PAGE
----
Rome

Property-tax rebate 'essential' to deal says PdL

8 points 'non-negotiable' says Berlusconi party secretary Alfano

Property-tax rebate 'essential' to deal says PdL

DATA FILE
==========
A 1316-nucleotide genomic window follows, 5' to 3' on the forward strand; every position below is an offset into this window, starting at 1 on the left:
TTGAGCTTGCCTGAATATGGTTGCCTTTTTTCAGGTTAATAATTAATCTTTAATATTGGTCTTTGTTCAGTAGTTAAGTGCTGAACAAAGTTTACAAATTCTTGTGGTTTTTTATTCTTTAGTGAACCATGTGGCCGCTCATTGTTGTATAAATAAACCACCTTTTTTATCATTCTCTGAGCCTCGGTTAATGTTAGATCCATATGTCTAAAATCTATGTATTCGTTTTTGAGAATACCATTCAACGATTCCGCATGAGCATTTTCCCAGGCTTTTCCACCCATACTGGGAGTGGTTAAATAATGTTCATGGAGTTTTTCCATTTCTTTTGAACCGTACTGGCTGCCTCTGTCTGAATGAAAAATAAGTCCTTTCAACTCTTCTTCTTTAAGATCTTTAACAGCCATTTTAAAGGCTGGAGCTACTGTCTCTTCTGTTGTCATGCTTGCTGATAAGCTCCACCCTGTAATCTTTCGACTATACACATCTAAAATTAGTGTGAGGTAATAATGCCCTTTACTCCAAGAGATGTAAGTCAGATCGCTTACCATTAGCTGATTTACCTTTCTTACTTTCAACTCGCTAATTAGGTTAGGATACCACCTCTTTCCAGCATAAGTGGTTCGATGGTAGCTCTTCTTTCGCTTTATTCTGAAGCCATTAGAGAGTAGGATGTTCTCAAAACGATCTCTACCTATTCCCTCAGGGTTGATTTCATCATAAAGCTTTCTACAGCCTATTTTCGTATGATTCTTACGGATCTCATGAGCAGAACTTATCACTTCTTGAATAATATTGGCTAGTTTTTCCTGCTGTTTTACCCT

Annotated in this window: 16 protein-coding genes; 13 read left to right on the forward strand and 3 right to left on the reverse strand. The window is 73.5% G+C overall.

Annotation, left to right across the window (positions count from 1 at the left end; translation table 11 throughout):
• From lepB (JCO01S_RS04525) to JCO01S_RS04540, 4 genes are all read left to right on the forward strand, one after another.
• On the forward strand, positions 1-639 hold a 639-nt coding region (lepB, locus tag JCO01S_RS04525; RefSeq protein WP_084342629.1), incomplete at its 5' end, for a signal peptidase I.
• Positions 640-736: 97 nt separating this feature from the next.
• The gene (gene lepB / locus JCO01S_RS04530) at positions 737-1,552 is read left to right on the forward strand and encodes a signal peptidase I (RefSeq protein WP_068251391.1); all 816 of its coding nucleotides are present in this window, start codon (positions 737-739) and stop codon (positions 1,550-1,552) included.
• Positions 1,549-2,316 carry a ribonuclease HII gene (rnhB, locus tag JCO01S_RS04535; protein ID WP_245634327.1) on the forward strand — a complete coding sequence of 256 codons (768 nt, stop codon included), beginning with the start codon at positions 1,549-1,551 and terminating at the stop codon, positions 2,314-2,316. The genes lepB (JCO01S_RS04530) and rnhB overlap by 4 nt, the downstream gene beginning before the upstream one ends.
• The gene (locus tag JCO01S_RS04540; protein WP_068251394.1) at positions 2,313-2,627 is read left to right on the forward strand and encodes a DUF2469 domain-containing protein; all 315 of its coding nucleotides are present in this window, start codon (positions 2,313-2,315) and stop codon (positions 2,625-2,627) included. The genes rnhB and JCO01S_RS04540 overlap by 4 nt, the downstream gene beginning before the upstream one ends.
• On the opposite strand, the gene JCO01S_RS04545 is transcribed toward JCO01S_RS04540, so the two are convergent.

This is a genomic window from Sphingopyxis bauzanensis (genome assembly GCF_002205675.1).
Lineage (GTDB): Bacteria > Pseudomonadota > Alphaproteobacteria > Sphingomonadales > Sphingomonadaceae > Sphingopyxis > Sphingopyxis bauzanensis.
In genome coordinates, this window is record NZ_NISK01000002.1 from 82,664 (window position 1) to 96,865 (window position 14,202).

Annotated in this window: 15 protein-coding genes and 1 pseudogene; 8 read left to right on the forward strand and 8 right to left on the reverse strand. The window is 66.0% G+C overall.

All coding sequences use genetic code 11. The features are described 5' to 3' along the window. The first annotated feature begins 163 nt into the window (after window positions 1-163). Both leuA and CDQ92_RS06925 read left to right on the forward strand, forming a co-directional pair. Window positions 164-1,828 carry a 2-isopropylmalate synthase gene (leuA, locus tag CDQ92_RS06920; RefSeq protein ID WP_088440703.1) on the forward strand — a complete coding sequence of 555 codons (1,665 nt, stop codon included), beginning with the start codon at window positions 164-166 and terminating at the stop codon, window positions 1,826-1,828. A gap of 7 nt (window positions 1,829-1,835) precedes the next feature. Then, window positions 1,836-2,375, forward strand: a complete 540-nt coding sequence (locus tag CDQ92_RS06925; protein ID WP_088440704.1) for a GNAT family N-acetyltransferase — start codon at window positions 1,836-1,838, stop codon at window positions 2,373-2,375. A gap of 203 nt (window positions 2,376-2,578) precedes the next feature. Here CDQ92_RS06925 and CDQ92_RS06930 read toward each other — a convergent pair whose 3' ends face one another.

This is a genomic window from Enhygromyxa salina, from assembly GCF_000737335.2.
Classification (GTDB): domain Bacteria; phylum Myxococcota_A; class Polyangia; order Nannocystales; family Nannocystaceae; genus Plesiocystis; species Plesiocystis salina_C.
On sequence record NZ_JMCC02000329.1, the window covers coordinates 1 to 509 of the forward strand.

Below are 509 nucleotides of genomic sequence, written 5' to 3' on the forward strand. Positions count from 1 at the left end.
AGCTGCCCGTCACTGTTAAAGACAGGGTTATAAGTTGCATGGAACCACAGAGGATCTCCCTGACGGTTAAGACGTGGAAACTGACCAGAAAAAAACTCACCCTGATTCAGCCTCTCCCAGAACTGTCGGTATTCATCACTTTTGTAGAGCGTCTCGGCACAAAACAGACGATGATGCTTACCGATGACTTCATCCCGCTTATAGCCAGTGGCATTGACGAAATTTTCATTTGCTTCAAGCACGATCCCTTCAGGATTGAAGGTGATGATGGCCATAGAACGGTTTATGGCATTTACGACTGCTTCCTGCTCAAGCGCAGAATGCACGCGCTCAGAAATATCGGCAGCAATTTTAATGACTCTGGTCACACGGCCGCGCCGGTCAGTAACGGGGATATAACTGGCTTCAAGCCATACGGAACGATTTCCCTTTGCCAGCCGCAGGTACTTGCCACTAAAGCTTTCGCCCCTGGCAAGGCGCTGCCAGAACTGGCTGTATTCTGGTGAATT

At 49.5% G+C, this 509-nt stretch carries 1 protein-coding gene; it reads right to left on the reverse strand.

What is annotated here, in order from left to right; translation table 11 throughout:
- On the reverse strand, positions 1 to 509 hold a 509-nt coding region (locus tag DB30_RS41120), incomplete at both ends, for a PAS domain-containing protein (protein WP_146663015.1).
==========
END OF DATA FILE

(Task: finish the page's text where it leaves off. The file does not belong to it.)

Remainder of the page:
Rome, April 25 - Meeting an election pledge to repay an unpopular property tax called IMU is an essential part of a cross-party agenda to be approved by a right-left coalition, centre-right People of Freedom (PdL) Party Secretary Angelino Alfano said after talks with possible future premier Enrico Letta of the centre-left Democratic Party (PD) Thursday. "There still knots to be untied, we haven't closed the deal yet," Alfano said. The PdL, led by three-time premier Silvio Berlusconi, has proposed an eight-point platform, including the IMU rebate, which are "essential to our participation in the government" to end two months of post-election stalemate, he said. It was "unimaginable" to think the PdL would team up with the PD without (the) IMU (rebate)," which tops the party's platform, he said. The eight-point platform is: 1) Scrapping IMU on primary residences and giving back what Italians paid in 2012. 2) Cutting powers of tax-collecting agency Equitalia to seize money or impound property in lieu of unpaid taxes. 3) Tax breaks for firms that hire young people. 4) Cutting red tape on businesses. 5) Abolishing party funding. 6) Tax reform. 7) Direct election of the Italian president by the people, not parliament. 8) Justice reform. The PD, which won a majority in the House but not the equally powerful Senate in February elections, issued its own 8-point platform during fruitless efforts to tempt comedian Beppe Grillo's anti-establishment 5-Star Movement into a 'government of change'. None of its points coincides with the PdL's and some go in the opposite direction, such as a conflict-of-interest law that would force Berlusconi to choose between his media empire or politics and a corruption law that would reinstate big penalties, eased by Berlusconi, for accountancy fraud. The only common area is on the economy, where the PD wants to boost growth and create jobs after 18 months of austerity. The PD narrowly beat the PdL in the popular vote in both Houses, on about 30%, with M5S getting about 25%. After his meeting with Alfano, Letta held talks with M5S, pleading with them to drop their boycott of the traditional parties.

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